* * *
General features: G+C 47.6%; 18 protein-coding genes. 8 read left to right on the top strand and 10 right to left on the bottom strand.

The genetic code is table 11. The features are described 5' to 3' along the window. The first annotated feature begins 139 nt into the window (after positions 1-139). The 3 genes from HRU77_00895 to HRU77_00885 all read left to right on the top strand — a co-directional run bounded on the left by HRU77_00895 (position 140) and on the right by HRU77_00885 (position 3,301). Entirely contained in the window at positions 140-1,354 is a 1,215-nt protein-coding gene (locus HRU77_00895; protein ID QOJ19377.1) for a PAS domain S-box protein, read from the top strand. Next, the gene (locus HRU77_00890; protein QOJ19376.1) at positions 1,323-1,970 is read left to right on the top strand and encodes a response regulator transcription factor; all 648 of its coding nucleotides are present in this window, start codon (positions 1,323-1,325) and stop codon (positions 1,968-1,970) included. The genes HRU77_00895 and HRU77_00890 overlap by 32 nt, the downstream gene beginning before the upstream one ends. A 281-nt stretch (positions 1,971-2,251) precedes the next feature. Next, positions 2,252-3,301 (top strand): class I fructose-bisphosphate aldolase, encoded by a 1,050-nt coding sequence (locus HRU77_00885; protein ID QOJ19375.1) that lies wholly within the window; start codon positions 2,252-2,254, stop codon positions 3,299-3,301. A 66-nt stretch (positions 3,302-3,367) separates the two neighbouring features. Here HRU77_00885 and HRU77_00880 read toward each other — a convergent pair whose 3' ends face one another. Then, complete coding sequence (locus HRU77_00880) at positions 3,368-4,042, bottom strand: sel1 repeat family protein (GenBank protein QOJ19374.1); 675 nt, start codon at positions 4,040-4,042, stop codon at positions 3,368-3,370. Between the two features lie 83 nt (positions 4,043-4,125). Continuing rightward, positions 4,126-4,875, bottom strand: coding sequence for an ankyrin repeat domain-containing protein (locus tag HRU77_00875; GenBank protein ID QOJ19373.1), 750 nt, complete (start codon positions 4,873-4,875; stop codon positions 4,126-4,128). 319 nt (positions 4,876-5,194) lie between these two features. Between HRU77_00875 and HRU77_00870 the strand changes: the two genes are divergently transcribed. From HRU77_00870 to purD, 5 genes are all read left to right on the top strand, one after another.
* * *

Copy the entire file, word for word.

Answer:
General features: G+C 47.6%; 18 protein-coding genes. 8 read left to right on the top strand and 10 right to left on the bottom strand.

The genetic code is table 11. The features are described 5' to 3' along the window. The first annotated feature begins 139 nt into the window (after positions 1-139). The 3 genes from HRU77_00895 to HRU77_00885 all read left to right on the top strand — a co-directional run bounded on the left by HRU77_00895 (position 140) and on the right by HRU77_00885 (position 3,301). Entirely contained in the window at positions 140-1,354 is a 1,215-nt protein-coding gene (locus HRU77_00895; protein ID QOJ19377.1) for a PAS domain S-box protein, read from the top strand. Next, the gene (locus HRU77_00890; protein QOJ19376.1) at positions 1,323-1,970 is read left to right on the top strand and encodes a response regulator transcription factor; all 648 of its coding nucleotides are present in this window, start codon (positions 1,323-1,325) and stop codon (positions 1,968-1,970) included. The genes HRU77_00895 and HRU77_00890 overlap by 32 nt, the downstream gene beginning before the upstream one ends. A 281-nt stretch (positions 1,971-2,251) precedes the next feature. Next, positions 2,252-3,301 (top strand): class I fructose-bisphosphate aldolase, encoded by a 1,050-nt coding sequence (locus HRU77_00885; protein ID QOJ19375.1) that lies wholly within the window; start codon positions 2,252-2,254, stop codon positions 3,299-3,301. A 66-nt stretch (positions 3,302-3,367) separates the two neighbouring features. Here HRU77_00885 and HRU77_00880 read toward each other — a convergent pair whose 3' ends face one another. Then, complete coding sequence (locus HRU77_00880) at positions 3,368-4,042, bottom strand: sel1 repeat family protein (GenBank protein QOJ19374.1); 675 nt, start codon at positions 4,040-4,042, stop codon at positions 3,368-3,370. Between the two features lie 83 nt (positions 4,043-4,125). Continuing rightward, positions 4,126-4,875, bottom strand: coding sequence for an ankyrin repeat domain-containing protein (locus tag HRU77_00875; GenBank protein ID QOJ19373.1), 750 nt, complete (start codon positions 4,873-4,875; stop codon positions 4,126-4,128). 319 nt (positions 4,876-5,194) lie between these two features. Between HRU77_00875 and HRU77_00870 the strand changes: the two genes are divergently transcribed. From HRU77_00870 to purD, 5 genes are all read left to right on the top strand, one after another.